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Making Sense of History
History and Belonging
Representations of the Past in Contemporary European Politics
Edited by Stefan Berger and Caner Tekin
226 pages, 20 illus., bibliog., index
ISBN 978-1-78533-880-9 $120.00/£85.00 Hb Not Yet Published (June 2018)
eISBN 978-1-78533-881-6 eBook Not Yet Published
In cultural and intellectual terms, one of the EU’s most important objectives in pursuing unification has been to develop a common historical narrative of Europe. Across ten compelling case studies, this volume examines the premises underlying such a project to ask: Could such an uncontested history of Europe ever exist? Combining studies of national politics, supranational institutions, and the fraught EU-Mideast periphery with a particular focus on the twentieth century, the contributors to History and Belonging offer a fascinating survey of the attempt to forge a post-national identity politics.
Stefan Berger has been the Chairman of the Library Foundation of the Ruhr since 2011. He directs the Institute for Social Movements at the Ruhr University Bochum, and previously held the position of Professor of Modern German and Comparative European History at the University of Manchester.
Caner Tekin is a researcher and teaching assistant at the Ruhr University Bochum.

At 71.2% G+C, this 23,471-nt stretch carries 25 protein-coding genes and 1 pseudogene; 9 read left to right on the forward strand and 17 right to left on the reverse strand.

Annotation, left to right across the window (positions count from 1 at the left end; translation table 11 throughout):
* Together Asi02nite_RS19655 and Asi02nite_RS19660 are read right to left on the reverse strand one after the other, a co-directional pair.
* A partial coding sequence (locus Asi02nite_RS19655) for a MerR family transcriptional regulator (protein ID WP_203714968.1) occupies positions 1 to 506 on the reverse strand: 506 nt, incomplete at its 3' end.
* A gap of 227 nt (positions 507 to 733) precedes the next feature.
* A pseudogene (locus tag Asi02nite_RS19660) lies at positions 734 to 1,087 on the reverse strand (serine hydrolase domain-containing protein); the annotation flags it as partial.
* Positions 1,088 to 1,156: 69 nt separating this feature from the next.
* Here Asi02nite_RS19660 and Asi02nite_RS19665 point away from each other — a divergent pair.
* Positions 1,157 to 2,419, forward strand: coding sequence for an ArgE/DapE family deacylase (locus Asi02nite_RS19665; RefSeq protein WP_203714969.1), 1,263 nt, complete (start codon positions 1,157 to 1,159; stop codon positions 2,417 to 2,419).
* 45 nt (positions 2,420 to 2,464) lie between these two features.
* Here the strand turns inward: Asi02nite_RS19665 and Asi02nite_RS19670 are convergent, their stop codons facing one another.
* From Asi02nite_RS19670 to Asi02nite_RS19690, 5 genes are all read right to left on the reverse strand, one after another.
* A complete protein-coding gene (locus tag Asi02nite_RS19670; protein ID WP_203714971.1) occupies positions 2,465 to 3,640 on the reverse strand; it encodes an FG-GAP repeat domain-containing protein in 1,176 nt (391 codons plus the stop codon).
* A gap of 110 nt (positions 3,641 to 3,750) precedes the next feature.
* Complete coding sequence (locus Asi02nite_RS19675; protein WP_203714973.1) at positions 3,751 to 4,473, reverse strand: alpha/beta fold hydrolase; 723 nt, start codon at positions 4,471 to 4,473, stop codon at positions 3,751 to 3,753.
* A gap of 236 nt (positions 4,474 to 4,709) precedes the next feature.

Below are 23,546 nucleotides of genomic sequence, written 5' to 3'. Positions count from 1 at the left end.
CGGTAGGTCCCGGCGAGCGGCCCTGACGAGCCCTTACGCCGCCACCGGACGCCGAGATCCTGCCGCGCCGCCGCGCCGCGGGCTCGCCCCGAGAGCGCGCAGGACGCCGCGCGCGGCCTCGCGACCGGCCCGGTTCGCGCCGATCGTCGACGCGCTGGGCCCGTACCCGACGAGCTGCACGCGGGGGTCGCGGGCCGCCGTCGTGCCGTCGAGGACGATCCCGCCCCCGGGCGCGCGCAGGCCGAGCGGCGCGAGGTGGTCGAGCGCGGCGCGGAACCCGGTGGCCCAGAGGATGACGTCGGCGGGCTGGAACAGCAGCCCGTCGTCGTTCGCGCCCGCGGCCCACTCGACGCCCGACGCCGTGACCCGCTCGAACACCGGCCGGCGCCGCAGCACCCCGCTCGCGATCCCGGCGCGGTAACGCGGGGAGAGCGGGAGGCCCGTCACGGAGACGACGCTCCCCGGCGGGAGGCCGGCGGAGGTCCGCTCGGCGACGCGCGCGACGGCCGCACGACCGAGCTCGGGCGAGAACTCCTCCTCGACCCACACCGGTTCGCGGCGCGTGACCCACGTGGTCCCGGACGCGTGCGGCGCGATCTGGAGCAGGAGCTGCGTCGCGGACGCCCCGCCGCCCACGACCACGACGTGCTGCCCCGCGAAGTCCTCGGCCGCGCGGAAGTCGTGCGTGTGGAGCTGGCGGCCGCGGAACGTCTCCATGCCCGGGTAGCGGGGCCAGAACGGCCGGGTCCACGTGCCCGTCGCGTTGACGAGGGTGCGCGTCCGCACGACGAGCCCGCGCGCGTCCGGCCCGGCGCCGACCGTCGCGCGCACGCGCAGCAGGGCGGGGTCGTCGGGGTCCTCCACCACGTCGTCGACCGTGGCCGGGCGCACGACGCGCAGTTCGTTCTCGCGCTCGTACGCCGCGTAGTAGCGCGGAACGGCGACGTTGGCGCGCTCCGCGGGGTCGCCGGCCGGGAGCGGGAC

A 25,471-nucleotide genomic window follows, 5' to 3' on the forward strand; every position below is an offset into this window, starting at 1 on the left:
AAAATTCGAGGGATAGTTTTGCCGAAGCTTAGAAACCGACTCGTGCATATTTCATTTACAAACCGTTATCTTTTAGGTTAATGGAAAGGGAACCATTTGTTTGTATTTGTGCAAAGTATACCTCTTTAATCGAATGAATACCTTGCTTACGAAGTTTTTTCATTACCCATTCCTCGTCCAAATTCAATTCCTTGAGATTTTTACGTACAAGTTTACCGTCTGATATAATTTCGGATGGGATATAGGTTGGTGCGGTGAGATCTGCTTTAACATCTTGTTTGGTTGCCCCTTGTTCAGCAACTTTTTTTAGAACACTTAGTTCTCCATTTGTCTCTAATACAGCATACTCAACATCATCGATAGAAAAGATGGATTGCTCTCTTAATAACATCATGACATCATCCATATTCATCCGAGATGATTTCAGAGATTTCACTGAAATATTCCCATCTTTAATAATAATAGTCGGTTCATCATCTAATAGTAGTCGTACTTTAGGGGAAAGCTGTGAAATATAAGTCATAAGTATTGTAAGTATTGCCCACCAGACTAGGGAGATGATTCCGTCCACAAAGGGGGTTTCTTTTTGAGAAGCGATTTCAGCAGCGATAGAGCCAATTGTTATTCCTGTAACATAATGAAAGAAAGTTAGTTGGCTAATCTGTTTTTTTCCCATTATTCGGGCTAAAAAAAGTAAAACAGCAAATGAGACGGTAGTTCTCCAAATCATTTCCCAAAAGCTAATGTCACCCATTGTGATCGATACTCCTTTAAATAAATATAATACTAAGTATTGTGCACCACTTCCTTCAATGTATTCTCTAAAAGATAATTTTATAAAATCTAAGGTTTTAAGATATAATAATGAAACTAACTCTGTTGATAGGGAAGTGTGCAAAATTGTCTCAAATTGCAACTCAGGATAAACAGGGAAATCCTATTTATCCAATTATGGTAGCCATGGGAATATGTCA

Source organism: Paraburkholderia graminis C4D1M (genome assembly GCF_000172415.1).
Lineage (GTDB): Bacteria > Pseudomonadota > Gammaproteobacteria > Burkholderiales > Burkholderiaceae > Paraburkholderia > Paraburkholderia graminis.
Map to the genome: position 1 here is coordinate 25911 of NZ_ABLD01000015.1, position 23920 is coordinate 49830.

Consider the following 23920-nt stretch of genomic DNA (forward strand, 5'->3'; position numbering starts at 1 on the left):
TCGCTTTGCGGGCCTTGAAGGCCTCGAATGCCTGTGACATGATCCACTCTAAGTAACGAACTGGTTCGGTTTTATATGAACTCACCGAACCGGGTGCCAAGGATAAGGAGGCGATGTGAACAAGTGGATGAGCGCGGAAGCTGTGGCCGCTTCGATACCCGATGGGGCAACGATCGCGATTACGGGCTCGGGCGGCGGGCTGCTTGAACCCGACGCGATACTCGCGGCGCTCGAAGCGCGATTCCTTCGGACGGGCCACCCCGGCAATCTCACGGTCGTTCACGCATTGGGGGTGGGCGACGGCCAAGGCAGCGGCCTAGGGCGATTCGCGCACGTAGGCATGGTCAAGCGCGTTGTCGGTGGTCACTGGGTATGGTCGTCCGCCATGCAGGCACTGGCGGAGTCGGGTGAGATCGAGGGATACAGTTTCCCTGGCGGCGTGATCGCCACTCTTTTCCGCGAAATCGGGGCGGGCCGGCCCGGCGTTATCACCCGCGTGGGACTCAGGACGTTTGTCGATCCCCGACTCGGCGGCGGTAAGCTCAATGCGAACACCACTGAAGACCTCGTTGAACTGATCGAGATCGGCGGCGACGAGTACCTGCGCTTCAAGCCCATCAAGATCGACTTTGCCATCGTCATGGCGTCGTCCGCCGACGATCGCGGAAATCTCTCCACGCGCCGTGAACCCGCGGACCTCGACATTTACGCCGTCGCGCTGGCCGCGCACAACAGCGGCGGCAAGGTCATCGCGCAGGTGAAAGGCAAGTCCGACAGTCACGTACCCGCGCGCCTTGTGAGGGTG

Subject: 20th Century History
Introduction: Towards a ‘Europeanised’ European history?
Stefan Berger and Caner Tekin
Chapter 1. Exhibiting Post-National Identity: The House of European History
Chapter 2. The European Commission’s Action in Favour of a Historiography of European Integration?
Chapter 3. Representations of the ‘National’ vis-à-vis the ‘European’ at the European Union National Institutes for Culture
Chapter 4. Europe – a Concept in its Own Right or an Intermediate State between National Traditions and Global Interrelatedness? Representations of Europe in Curricula, Textbooks and Surveys
Chapter 5. The Past in English Euroscepticism
Ben Wellings and Chris Gifford
Chapter 6. (Trans)national Memories of the Common Past in the Post-Yugoslav Space
Chapter 7. Disturbing Memories: Coming to Terms with the Stalinist History of Europe
Chapter 8. ‘Glorious, accursed Europe’ – A fictional historian, transcultural Holocaust memory and the quest for a European identity
Chapter 9. Who Lost Turkey? The Consequences of Writing an Exclusionary European History
Chapter 10. Conceptualisations of Turkey’s Past in the European Parliament
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